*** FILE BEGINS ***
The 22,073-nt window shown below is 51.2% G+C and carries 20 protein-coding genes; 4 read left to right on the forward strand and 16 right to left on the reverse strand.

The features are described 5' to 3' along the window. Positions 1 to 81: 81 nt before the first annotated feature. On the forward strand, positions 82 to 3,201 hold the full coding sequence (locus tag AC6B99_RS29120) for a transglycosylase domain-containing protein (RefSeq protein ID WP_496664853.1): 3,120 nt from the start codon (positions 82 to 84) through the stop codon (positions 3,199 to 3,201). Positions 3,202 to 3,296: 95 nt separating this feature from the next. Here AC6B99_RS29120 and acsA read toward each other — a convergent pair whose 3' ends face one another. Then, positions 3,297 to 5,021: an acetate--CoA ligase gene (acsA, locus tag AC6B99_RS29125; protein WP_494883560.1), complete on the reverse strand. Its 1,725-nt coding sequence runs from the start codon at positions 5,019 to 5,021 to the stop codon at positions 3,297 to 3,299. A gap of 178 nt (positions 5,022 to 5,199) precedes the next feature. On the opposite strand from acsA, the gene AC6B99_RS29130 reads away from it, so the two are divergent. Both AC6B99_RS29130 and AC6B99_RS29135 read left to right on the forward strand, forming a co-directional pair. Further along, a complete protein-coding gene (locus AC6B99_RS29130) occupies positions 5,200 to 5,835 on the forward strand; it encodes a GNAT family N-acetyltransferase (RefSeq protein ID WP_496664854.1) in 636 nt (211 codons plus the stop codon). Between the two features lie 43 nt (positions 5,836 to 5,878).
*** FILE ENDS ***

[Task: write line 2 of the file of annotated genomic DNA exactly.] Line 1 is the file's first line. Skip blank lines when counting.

The features are described 5' to 3' along the window. Positions 1 to 81: 81 nt before the first annotated feature. On the forward strand, positions 82 to 3,201 hold the full coding sequence (locus tag AC6B99_RS29120) for a transglycosylase domain-containing protein (RefSeq protein ID WP_496664853.1): 3,120 nt from the start codon (positions 82 to 84) through the stop codon (positions 3,199 to 3,201). Positions 3,202 to 3,296: 95 nt separating this feature from the next. Here AC6B99_RS29120 and acsA read toward each other — a convergent pair whose 3' ends face one another. Then, positions 3,297 to 5,021: an acetate--CoA ligase gene (acsA, locus tag AC6B99_RS29125; protein WP_494883560.1), complete on the reverse strand. Its 1,725-nt coding sequence runs from the start codon at positions 5,019 to 5,021 to the stop codon at positions 3,297 to 3,299. A gap of 178 nt (positions 5,022 to 5,199) precedes the next feature. On the opposite strand from acsA, the gene AC6B99_RS29130 reads away from it, so the two are divergent. Both AC6B99_RS29130 and AC6B99_RS29135 read left to right on the forward strand, forming a co-directional pair. Further along, a complete protein-coding gene (locus AC6B99_RS29130) occupies positions 5,200 to 5,835 on the forward strand; it encodes a GNAT family N-acetyltransferase (RefSeq protein ID WP_496664854.1) in 636 nt (211 codons plus the stop codon). Between the two features lie 43 nt (positions 5,836 to 5,878).